New York State Exposed: Borrowed money leading to state debt

August 15, 2016 05:50 PM

It’s no secret that people in New York State pay some of the highest taxes in the country. So why is the state at the top of the list when it comes to debt?

New York State has the second most debt in the nation. The state has borrowed hundreds of millions of dollars to pay for projects. For example, the Solar City Project in Buffalo, an outlet mall on Staten Island and emergency vehicles in Rochester were all funded by the state.

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The problem with the state having such high debt is that you, the taxpayers, will be responsible for paying it back. This could mean higher taxes, tolls and fees.

Jim Burlingame of East Rochester has four grandchildren and he's concerned the state is mortgaging their futures.

"We've gotten so far overextended," says Burlingame. "I think we're in over our heads. I don't think even our grandkids are going to see that much of an improvement."

According to a report by New York State Comptroller Thomas DiNapoli, state debt is now $63 billion -- a number so large it may be hard to understand. So we spoke with Kent Gardner, the president of the Rochester-based Center for Governmental Research.

Brett Davidsen: "What does that mean? Does it mean anything?"

Kent Gardner: "So what that means is that we have to pay that stuff back. Just like when you go out and borrow money for a car and you commit yourself to a car payment -- you're paying the car payment. It means maybe you can't take a vacation. Maybe you're going to have a tough time sending your kid to college."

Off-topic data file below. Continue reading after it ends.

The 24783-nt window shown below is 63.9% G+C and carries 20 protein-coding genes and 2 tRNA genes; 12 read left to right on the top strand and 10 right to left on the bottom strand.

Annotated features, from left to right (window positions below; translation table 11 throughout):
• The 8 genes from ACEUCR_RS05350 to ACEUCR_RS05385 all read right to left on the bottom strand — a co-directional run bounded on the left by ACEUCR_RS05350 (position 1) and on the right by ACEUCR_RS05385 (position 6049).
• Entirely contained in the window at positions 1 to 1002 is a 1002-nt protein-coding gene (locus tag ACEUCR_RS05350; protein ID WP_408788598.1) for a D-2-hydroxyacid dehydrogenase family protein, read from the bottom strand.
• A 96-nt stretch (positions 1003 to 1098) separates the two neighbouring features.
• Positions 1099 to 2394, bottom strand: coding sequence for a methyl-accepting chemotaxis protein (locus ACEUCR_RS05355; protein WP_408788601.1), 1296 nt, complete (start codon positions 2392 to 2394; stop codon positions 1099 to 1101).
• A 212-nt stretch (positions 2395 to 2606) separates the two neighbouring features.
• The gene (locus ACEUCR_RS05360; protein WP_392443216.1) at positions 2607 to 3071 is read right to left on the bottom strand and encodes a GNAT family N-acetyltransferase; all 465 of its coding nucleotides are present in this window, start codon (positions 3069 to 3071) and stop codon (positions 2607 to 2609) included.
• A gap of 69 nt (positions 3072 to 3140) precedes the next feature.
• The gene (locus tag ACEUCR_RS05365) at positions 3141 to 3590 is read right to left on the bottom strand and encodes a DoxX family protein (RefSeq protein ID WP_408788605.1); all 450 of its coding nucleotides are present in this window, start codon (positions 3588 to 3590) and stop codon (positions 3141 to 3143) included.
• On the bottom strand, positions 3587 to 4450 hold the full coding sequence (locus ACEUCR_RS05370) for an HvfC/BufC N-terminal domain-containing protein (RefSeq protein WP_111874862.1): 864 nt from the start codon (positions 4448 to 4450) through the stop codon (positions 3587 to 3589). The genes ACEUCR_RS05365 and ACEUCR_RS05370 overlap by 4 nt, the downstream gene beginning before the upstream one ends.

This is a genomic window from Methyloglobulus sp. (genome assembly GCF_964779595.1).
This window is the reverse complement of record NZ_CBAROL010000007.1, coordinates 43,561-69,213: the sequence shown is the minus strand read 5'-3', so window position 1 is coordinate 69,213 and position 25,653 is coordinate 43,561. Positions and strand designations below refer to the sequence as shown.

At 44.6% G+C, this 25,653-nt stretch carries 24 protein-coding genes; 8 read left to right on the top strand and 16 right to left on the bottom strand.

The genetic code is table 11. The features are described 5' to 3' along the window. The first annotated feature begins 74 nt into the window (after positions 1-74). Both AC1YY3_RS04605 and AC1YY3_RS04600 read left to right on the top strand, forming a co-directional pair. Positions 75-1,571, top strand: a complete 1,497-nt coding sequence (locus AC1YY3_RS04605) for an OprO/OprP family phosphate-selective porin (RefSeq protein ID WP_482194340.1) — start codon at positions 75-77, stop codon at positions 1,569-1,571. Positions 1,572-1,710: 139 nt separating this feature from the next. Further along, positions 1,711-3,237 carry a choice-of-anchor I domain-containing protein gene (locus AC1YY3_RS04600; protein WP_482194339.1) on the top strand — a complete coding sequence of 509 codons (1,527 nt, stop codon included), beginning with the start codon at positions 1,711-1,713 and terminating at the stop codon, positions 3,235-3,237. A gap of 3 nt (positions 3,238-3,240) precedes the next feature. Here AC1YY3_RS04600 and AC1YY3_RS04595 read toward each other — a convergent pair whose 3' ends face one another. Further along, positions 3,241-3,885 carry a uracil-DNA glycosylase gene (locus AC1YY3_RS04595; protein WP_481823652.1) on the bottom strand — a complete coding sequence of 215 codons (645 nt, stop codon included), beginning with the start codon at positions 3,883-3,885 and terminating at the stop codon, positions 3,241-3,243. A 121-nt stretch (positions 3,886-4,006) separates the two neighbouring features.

In other words: "Being obligated to pay debt back means we have less money available for other things we might want to do," says Gardner.

Like fix roads or lower taxes... And get this: Most of the state's debt was never approved by voters as required by the state constitution. Instead, the governor and legislative leaders get around the law by using public authorities to borrow money by issuing bonds -- which keeps the debt outside the state budget. The practice has been going on for decades. The comptroller calls it "backdoor borrowing."

Gardner says, "I think the question is really about transparency."

We contacted the state Division of Budget for answers about the debt. They responded only with an emailed statement, a spokesperson defended it, saying, "Our bonding practices have three layers of public oversight and full transparency, State debt has declined for four consecutive years for the first time in modern times."

But in his own book, "The New New York Agenda -- released in 2010, Governor Cuomo criticized "backdoor borrowing," saying the public authorities lack "checks and balances" and sometimes "engage in imprudent practices."

We had hoped to speak to the governor at an event in Syracuse last week, but was told he had no press availability. We did catch up with Howard Zemsky, whose Empire State Development Corporation oversees a number of state projects funded with borrowed money.

Davidsen: "The comptroller has been critical of what he calls 'backdoor borrowing.' Should the state be ringing up debt to pay for these projects through public authorities?"

Howard Zemsky: "The state has its fiscal house in order from my perspective."

The state has also racked up the second most debt in the nation. Burlingame says Albany is just playing a numbers game.

"You're between a rock and a hard place," says Burlingame. "You lower the taxes, fine. But then you got to borrow more money to make the state work."

The state budget office contends the amount of debt is much lower than the comptroller suggests. Numbers provided by the office below show the debt has shrunk in recent years.

More info from the budget office

State debt:

($ in billions)

FY 2011: $55.664 (the last budget prior to Governor A. Cuomo)

FY 2012: $56.372

FY 2013: $55.692

FY 2014: $55.165

FY 2015: $54.190

FY 2016: $52.102

"All three major credit rating agencies— Standard and Poor's, Fitch, and Moody's—recognized New York's outstanding financial performance by upgrading the state to its highest credit rating since 1972. The state now enjoys the second highest investment-grade credit rating possible from all three raters on its General Obligation bonds (S&P rates the State's Personal Income Tax Bonds and Sales Tax Bonds at AAA, the highest rating possible)."

Unfinished Business: Fiscal Reform in New York State


Brett Davidsen

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